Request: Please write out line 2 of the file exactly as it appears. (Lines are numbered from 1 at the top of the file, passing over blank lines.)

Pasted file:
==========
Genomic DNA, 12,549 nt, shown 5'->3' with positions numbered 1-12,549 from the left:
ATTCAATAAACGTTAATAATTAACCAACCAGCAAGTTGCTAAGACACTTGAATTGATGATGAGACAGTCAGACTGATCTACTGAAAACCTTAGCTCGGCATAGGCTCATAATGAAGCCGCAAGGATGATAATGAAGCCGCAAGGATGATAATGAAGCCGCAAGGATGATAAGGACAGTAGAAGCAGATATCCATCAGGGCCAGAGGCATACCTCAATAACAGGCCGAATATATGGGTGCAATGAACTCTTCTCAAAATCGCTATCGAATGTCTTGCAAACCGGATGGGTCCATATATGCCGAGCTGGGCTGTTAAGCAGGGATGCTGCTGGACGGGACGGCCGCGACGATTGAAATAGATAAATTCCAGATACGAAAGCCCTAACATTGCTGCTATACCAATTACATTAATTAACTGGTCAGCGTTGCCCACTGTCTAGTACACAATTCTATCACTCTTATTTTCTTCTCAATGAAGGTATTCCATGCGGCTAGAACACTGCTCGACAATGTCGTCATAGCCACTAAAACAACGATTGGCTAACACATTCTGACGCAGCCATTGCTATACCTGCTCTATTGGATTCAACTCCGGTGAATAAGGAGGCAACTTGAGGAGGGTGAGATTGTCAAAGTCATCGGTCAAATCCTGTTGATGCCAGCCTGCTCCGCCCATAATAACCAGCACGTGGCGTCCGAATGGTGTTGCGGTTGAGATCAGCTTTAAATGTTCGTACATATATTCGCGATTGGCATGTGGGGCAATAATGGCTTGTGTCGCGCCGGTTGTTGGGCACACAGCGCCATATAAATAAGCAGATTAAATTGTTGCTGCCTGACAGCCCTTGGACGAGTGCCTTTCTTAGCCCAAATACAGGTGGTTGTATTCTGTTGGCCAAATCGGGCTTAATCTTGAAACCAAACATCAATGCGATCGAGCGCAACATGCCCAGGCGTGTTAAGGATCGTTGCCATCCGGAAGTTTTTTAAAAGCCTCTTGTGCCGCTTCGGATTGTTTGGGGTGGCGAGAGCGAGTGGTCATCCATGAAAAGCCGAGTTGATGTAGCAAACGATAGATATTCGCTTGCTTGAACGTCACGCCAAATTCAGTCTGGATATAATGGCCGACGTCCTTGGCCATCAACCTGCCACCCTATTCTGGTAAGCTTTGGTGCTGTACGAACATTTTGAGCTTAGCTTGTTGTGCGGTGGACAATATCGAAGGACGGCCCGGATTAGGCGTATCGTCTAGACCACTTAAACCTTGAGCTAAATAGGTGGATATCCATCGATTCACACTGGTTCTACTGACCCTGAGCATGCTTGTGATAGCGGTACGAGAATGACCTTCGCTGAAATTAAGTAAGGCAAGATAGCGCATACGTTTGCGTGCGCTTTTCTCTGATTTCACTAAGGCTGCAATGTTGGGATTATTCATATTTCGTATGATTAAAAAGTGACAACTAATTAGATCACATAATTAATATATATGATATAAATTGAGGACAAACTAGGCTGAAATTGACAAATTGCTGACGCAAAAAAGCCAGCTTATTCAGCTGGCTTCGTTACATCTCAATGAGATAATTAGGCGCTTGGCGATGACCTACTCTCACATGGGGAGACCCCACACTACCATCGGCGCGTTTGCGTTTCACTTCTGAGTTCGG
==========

ATTCAATAAACGTTAATAATTAACCAACCAGCAAGTTGCTAAGACACTTGAATTGATGATGAGACAGTCAGACTGATCTACTGAAAACCTTAGCTCGGCATAGGCTCATAATGAAGCCGCAAGGATGATAATGAAGCCGCAAGGATGATAATGAAGCCGCAAGGATGATAAGGACAGTAGAAGCAGATATCCATCAGGGCCAGAGGCATACCTCAATAACAGGCCGAATATATGGGTGCAATGAACTCTTCTCAAAATCGCTATCGAATGTCTTGCAAACCGGATGGGTCCATATATGCCGAGCTGGGCTGTTAAGCAGGGATGCTGCTGGACGGGACGGCCGCGACGATTGAAATAGATAAATTCCAGATACGAAAGCCCTAACATTGCTGCTATACCAATTACATTAATTAACTGGTCAGCGTTGCCCACTGTCTAGTACACAATTCTATCACTCTTATTTTCTTCTCAATGAAGGTATTCCATGCGGCTAGAACACTGCTCGACAATGTCGTCATAGCCACTAAAACAACGATTGGCTAACACATTCTGACGCAGCCATTGCTATACCTGCTCTATTGGATTCAACTCCGGTGAATAAGGAGGCAACTTGAGGAGGGTGAGATTGTCAAAGTCATCGGTCAAATCCTGTTGATGCCAGCCTGCTCCGCCCATAATAACCAGCACGTGGCGTCCGAATGGTGTTGCGGTTGAGATCAGCTTTAAATGTTCGTACATATATTCGCGATTGGCATGTGGGGCAATAATGGCTTGTGTCGCGCCGGTTGTTGGGCACACAGCGCCATATAAATAAGCAGATTAAATTGTTGCTGCCTGACAGCCCTTGGACGAGTGCCTTTCTTAGCCCAAATACAGGTGGTTGTATTCTGTTGGCCAAATCGGGCTTAATCTTGAAACCAAACATCAATGCGATCGAGCGCAACATGCCCAGGCGTGTTAAGGATCGTTGCCATCCGGAAGTTTTTTAAAAGCCTCTTGTGCCGCTTCGGATTGTTTGGGGTGGCGAGAGCGAGTGGTCATCCATGAAAAGCCGAGTTGATGTAGCAAACGATAGATATTCGCTTGCTTGAACGTCACGCCAAATTCAGTCTGGATATAATGGCCGACGTCCTTGGCCATCAACCTGCCACCCTATTCTGGTAAGCTTTGGTGCTGTACGAACATTTTGAGCTTAGCTTGTTGTGCGGTGGACAATATCGAAGGACGGCCCGGATTAGGCGTATCGTCTAGACCACTTAAACCTTGAGCTAAATAGGTGGATATCCATCGATTCACACTGGTTCTACTGACCCTGAGCATGCTTGTGATAGCGGTACGAGAATGACCTTCGCTGAAATTAAGTAAGGCAAGATAGCGCATACGTTTGCGTGCGCTTTTCTCTGATTTCACTAAGGCTGCAATGTTGGGATTATTCATATTTCGTATGATTAAAAAGTGACAACTAATTAGATCACATAATTAATATATATGATATAAATTGAGGACAAACTAGGCTGAAATTGACAAATTGCTGACGCAAAAAAGCCAGCTTATTCAGCTGGCTTCGTTACATCTCAATGAGATAATTAGGCGCTTGGCGATGACCTACTCTCACATGGGGAGACCCCACACTACCATCGGCGCGTTTGCGTTTCACTTCTGAGTTCGG